Why choose the English National Curriculum?
The English National Curriculum is the number one programme of study in international schools. What does it offer and how does it work? Nick Morrison explores this subject for Winter's.
It has its critics at home, but the UK curriculum is still one of the most respected in the world, as well as being the most popular in international schools.
The curriculum - more accurately, the English national curriculum - is followed by state-funded schools in England, forms the basis for state school programmes in Wales and Northern Ireland and is widely used in independent schools throughout the UK.
From the age of 5, children follow a broad range of subjects. While English and maths are allocated the most time, pupils will also learn science, geography, history, religious education, music, art, design and technology and physical education.
Religious education takes a comparative look at the world’s major religions, and while history focuses on British history, children will also study other civilisations and cultures.
Computing was added to the curriculum in 2014, making England the first country in the world to teach programming from 5 to 14.
From the age of 7, children start learning a modern language. Historically, French, German and Spanish have been the most widely-taught, but Mandarin, Arabic and Russian are increasingly popular. Many independent schools also teach Latin and some also teach Ancient Greek, particularly those that prepare pupils for leading independent senior schools.
This breadth continues until the age of 14, with the addition from 11 of citizenship, which aims to develop pupils’ understanding of concepts such as democracy, the law, government and the rights and responsibilities of citizens.
At 14, students embark on a two-year programme of study leading to their first public examinations, GCSEs. This involves narrowing down their range of subjects, although most will typically take 10 or 11 so are still able to maintain considerable breadth.
All students continue with English and maths, although the remainder depends on their own preferences and aptitudes, and which combinations are allowed by the school timetable.
Recent reforms have aimed to make GCSEs more rigorous, expanding the amount of knowledge students are expected to learn. They have also moved away from modular assessment, where coursework makes up a large part of the final grade, to a greater emphasis on an end-of-course exam.
"...the stability and reliability of the curriculum has helped cement its popularity outside the UK..."
Maths has had probably the most thorough overhaul, with an increase in content of around a third and a new focus on solving ‘real world issues’, such as financial problems.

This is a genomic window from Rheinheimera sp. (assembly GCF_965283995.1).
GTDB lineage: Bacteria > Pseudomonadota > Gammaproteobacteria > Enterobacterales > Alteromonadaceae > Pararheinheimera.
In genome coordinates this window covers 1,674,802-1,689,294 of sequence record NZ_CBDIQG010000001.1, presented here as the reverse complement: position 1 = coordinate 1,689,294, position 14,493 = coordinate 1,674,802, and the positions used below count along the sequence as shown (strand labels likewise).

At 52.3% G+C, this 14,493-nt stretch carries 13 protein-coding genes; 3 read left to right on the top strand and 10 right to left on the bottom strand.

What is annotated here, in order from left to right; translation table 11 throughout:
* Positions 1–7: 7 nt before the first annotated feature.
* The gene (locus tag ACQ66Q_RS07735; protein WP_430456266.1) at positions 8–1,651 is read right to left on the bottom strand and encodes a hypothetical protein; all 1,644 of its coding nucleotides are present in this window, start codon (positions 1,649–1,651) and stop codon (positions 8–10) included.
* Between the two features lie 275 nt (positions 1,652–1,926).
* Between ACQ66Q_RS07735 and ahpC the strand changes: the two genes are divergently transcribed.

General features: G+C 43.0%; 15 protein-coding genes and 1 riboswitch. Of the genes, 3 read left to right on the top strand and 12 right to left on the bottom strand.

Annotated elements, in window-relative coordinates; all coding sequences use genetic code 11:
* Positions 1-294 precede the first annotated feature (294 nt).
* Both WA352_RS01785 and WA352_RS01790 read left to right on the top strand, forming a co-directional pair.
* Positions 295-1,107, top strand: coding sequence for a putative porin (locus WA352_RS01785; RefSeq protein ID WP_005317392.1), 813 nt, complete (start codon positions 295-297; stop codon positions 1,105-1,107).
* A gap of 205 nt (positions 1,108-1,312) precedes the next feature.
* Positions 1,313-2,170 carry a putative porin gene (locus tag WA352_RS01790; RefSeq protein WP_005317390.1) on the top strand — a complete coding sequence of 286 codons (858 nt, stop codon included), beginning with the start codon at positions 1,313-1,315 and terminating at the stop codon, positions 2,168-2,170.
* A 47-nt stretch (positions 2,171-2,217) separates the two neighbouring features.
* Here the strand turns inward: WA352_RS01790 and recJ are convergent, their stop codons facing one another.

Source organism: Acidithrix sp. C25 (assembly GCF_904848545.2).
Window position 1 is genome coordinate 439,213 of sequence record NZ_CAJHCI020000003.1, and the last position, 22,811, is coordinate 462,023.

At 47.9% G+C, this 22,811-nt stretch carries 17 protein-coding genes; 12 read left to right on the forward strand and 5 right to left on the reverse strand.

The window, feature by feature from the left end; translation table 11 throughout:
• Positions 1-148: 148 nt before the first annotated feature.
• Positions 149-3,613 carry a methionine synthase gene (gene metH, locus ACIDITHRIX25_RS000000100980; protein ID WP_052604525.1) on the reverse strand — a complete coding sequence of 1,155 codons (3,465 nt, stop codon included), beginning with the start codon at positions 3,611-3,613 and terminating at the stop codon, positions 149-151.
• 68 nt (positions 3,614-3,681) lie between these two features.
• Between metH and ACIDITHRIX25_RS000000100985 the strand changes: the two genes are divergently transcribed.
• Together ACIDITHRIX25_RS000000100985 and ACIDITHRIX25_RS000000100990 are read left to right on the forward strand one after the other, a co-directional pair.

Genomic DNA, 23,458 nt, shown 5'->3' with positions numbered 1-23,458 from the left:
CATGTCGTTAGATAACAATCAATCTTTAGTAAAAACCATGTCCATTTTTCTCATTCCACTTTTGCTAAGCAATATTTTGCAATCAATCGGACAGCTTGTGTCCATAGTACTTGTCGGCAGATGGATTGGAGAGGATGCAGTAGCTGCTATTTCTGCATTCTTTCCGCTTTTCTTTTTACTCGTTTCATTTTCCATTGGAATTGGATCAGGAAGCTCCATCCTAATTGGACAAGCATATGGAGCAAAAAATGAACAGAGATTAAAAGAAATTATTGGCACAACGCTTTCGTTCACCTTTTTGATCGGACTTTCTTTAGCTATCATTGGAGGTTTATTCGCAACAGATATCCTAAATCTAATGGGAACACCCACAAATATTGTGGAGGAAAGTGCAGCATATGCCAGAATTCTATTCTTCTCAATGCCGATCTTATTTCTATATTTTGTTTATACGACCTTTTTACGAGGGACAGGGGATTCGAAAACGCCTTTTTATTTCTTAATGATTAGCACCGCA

The changes will also see a new grading system. Instead of grades A to G, with a U for unclassified, students will be awarded grades 1-9, with 5 considered a good pass and 9 being the highest. Those who fail to meet the minimum standard will still be awarded a U.
The new system aims to provide more differentiation between the middle and higher grades, after a big increase in the number of students awarded the top grades, but their impact will not be clear until the first numbered grades are awarded in 2017 for courses that first started teaching in 2015.
At 16, students narrow down their subject range still further when they embark on A-levels, again a two year course leading to examinations at 18. Students normally take three or four subjects and can choose to specialise in arts or sciences, or take a mixture of both.
A-levels have also been subject to reform, again in an attempt to make them more rigorous. This has involved a review of the content, with universities given a greater say in what students learn, and a move to assessment mainly by end-of-course exam.
Students also have the option of taking a one-year AS course at 16. This covers some of the same ground as A-levels and is often used by universities to help predict A-level grades. However, changes introduced as part of the reforms mean AS results no longer count towards the final A-level grade.
Despite these reforms, the stability and reliability of the curriculum has helped cement its popularity outside the UK. Latest figures show it is used by around 3,000 international schools, 42 per cent of the total and an increase of more than 25 per cent over the past four years.
It also has the advantage of being taught in English, and leads to globally recognised qualifications which are accepted for university entry all over the world.
The version of the curriculum taught outside the UK is broadly similar, although with some key differences. Humanities subjects, such as history, geography and religious education, will normally include study relevant to the host country, while the host country’s language also features on the curriculum.